Russia to hold biggest military drills since Cold War
MOSCOW - Agence France-Presse
Russia will flex its military muscles and hold the biggest war games since the Cold War era next month, including almost 300,000 troops and 1,000 aircraft, the defence ministry said Tuesday, leading NATO to warn of a "more assertive Russia".
The Vostok-2018, or East 18, exercises simulating large-scale warfare, which the Kremlin called "justified", will be carried out from September 11 to 15 in the country’s east, with troops from China and Mongolia also taking part.
Defence Minister Sergei Shoigu said the exercises would be similar in size to those held in September 1981 by the Soviet authorities, called Zapad-81, or West 81.
Those were unprecedented at the time in terms of the number of troops and military hardware, with around 100,000 troops involved, Russian television reported.
"This will be something of a repeat of Zapad-81, but in some senses even bigger," Shoigu said in comments reported by Russian news agencies.
The war games come as Russia is hit by the latest round of US sanctions and faces even harsher ones over its alleged role in a nerve agent attack in Britain, with relations with the West at their lowest ebb since the Cold War.
NATO spokesman Dylan White said that since Vostok-2018 would take place east of the Ural mountains, Moscow was not obliged to notify the
West or invite observers from the Organisation for Security and Cooperation in Europe, although an invitation had been extended to military attaches.
The planned drill showed "a more assertive Russia, significantly increasing its defence budget and its military presence," White said.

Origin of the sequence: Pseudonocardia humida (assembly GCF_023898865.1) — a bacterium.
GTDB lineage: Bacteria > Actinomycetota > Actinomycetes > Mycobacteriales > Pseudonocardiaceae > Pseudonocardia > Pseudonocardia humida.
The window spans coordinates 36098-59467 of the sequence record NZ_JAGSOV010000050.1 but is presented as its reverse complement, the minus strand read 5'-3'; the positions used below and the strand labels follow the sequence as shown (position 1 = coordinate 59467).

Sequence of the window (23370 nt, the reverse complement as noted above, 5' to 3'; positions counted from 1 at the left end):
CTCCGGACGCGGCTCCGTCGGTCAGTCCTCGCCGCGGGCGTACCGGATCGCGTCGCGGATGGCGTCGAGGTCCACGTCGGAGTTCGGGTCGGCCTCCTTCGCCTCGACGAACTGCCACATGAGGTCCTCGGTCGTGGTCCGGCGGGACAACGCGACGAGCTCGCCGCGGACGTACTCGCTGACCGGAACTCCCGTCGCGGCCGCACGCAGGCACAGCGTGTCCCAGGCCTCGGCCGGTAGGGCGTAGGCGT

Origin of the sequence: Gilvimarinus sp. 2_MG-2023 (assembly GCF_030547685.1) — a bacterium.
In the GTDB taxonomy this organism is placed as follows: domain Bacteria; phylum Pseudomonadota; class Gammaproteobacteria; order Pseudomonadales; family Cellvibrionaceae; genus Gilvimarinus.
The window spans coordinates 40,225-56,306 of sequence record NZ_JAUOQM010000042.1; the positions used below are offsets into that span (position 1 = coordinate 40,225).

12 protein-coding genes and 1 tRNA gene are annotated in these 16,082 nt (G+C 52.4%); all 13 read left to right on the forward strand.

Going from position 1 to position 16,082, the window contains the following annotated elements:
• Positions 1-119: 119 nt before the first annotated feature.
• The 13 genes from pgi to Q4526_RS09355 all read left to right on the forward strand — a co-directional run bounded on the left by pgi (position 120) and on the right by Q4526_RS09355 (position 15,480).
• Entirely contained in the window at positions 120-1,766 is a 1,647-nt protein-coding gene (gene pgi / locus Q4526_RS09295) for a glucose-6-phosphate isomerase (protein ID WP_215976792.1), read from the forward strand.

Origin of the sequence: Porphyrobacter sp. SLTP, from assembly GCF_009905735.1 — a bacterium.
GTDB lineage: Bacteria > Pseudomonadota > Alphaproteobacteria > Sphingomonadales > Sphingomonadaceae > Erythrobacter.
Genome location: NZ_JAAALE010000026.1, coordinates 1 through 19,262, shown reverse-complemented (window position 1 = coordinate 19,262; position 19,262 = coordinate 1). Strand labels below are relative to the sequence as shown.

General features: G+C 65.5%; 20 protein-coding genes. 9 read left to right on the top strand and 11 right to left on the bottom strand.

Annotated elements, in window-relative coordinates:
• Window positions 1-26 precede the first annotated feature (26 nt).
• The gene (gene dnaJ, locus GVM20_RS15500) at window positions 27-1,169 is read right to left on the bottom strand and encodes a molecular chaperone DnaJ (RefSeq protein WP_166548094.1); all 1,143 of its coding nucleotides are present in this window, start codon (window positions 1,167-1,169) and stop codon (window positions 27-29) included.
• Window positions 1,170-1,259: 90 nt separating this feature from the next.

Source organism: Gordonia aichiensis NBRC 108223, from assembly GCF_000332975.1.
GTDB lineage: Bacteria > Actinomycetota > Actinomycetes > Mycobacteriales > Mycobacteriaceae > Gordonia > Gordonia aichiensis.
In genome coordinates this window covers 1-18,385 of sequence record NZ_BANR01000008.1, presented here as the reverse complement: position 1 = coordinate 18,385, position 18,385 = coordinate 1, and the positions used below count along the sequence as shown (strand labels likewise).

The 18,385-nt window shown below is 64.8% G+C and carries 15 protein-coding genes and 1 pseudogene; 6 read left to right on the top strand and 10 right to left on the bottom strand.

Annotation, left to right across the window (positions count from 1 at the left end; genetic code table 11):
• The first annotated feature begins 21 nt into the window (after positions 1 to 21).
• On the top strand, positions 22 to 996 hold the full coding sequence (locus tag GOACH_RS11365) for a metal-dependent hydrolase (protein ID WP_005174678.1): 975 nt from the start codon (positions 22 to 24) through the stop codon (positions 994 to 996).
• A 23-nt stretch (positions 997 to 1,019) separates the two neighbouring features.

Meanwhile Kremlin spokesman Dmitry Peskov defended the drills telling journalists that spending state funds on the country’s defence capabilities was "justified, necessary and the only option", despite the country’s economic problems.
Defence minister Shoigu said the drills would be "on an unprecedented scale both in terms of the area covered and in terms of the numbers" of military forces.
"More than 1,000 aircraft, almost 300,000 troops and almost all the firing ranges of the Central and Eastern military districts" would be involved, he said.
"Imagine 36,000 pieces of military equipment moving together at the same time -- tanks, armoured personnel carriers, infantry fighting vehicles. And all of this, of course, in conditions as close to combat as possible."
Russian troops underwent snap checks of their combat-readiness last week and Russia has already sent around 30 fighter planes to aerodromes in eastern Siberia, the defence ministry said.
Chinese troops have also begun arriving by train with their equipment in the region east of Lake Baikal, the ministry said.
Under President Vladimir Putin, Russia has massively upgraded its military equipment and modernised the armed forces, which have demonstrated their increased strength in operations in Syria in support of President Bashar al-Assad.
While having a practical purpose of testing military skills, drills are also designed to show a country’s potential opponents how it could behave in a real conflict situation.
Moscow said last year’s Zapad-2017 military drills, conducted in ally Belarus and western regions of Russia, had roughly 12,700 troops taking part, raising eyebrows in neighbouring NATO members Poland and the Baltic states.
NATO claimed Russia could have been massively under-reporting the scale of the exercises, which some of the alliance’s eastern members said involved more than 100,000 servicemen.
In 2015, Russia held drills involving 80,000 troops in regions spanning the country from the Arctic in the far east to the southern Caucasus.
A year later it held spectacular land, sea and air exercises in Crimea, annexed by Moscow from Ukraine in 2014.